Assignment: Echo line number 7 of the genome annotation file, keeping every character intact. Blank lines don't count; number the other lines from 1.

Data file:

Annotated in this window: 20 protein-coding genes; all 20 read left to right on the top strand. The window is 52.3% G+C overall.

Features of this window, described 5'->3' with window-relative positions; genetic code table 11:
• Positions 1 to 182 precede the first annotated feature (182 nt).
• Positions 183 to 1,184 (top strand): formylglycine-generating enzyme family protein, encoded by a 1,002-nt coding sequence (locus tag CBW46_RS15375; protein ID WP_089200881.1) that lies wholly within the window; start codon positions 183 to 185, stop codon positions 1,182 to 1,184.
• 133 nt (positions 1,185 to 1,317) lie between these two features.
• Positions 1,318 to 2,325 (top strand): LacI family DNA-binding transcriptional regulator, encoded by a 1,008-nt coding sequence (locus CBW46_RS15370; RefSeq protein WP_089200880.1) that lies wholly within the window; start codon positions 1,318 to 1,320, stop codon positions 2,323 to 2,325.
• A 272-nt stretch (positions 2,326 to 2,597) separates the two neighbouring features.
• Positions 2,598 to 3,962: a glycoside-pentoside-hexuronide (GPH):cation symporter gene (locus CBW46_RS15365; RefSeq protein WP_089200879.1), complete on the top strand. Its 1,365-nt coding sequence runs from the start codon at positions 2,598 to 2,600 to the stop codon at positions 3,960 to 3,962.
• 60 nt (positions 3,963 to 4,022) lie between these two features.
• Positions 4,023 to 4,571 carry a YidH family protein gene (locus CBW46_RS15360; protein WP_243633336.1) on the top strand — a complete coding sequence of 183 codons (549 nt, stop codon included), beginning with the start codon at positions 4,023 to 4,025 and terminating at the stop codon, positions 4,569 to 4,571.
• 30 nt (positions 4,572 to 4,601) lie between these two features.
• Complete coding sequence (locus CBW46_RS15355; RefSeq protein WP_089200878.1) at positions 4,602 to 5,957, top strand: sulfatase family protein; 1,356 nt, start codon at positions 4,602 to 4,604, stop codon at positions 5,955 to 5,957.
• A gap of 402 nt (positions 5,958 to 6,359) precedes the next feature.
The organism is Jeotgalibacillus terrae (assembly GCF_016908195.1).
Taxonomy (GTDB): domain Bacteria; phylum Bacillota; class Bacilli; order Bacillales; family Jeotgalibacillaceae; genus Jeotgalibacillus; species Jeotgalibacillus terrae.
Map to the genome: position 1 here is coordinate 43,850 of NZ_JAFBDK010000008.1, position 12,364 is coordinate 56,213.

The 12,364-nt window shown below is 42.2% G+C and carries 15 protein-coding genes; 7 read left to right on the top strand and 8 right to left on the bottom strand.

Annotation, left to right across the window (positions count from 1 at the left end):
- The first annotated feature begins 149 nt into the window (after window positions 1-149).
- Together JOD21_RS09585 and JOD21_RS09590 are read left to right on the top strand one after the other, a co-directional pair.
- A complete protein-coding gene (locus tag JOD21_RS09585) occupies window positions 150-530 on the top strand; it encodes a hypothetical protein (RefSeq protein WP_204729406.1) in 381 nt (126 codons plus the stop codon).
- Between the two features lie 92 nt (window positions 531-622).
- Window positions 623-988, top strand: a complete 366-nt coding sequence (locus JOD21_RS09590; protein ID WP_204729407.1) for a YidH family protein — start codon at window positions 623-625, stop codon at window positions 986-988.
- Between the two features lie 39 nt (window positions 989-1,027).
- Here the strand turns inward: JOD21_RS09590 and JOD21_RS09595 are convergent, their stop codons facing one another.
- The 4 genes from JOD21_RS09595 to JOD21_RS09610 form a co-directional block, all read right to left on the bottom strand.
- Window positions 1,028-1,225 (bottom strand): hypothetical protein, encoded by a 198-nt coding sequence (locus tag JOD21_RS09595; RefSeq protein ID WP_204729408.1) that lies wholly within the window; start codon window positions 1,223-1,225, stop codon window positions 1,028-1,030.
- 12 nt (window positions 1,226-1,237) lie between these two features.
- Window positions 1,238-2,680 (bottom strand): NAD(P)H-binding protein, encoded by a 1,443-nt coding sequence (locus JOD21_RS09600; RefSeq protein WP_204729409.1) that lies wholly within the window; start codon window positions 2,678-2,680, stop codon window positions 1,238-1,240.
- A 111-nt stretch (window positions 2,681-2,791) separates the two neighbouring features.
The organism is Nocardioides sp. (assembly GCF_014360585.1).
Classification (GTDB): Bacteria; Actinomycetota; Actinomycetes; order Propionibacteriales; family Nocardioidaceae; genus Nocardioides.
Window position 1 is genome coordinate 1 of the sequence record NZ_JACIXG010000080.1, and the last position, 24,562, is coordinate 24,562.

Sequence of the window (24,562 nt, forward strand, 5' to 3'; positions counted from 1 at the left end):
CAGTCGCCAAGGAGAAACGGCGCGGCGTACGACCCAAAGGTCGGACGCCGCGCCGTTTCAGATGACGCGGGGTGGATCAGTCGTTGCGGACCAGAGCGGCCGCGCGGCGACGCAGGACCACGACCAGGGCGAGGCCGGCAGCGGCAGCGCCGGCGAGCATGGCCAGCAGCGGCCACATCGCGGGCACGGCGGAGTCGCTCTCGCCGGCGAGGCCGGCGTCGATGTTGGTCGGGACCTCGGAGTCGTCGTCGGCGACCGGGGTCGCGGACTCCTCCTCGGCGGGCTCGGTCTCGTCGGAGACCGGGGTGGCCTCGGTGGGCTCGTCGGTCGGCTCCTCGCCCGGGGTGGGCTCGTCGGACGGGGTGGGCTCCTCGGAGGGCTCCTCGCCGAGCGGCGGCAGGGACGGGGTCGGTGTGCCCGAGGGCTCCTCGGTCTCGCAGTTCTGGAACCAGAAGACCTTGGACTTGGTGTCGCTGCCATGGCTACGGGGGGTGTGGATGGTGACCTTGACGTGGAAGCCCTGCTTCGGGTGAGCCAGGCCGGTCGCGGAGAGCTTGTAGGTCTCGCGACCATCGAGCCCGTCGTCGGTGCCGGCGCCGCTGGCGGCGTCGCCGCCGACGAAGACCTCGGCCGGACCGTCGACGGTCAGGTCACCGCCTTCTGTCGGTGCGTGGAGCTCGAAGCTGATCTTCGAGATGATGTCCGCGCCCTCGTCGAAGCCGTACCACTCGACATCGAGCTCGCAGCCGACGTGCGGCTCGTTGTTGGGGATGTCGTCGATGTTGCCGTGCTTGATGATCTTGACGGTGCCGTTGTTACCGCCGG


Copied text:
• A 272-nt stretch (positions 2,326 to 2,597) separates the two neighbouring features.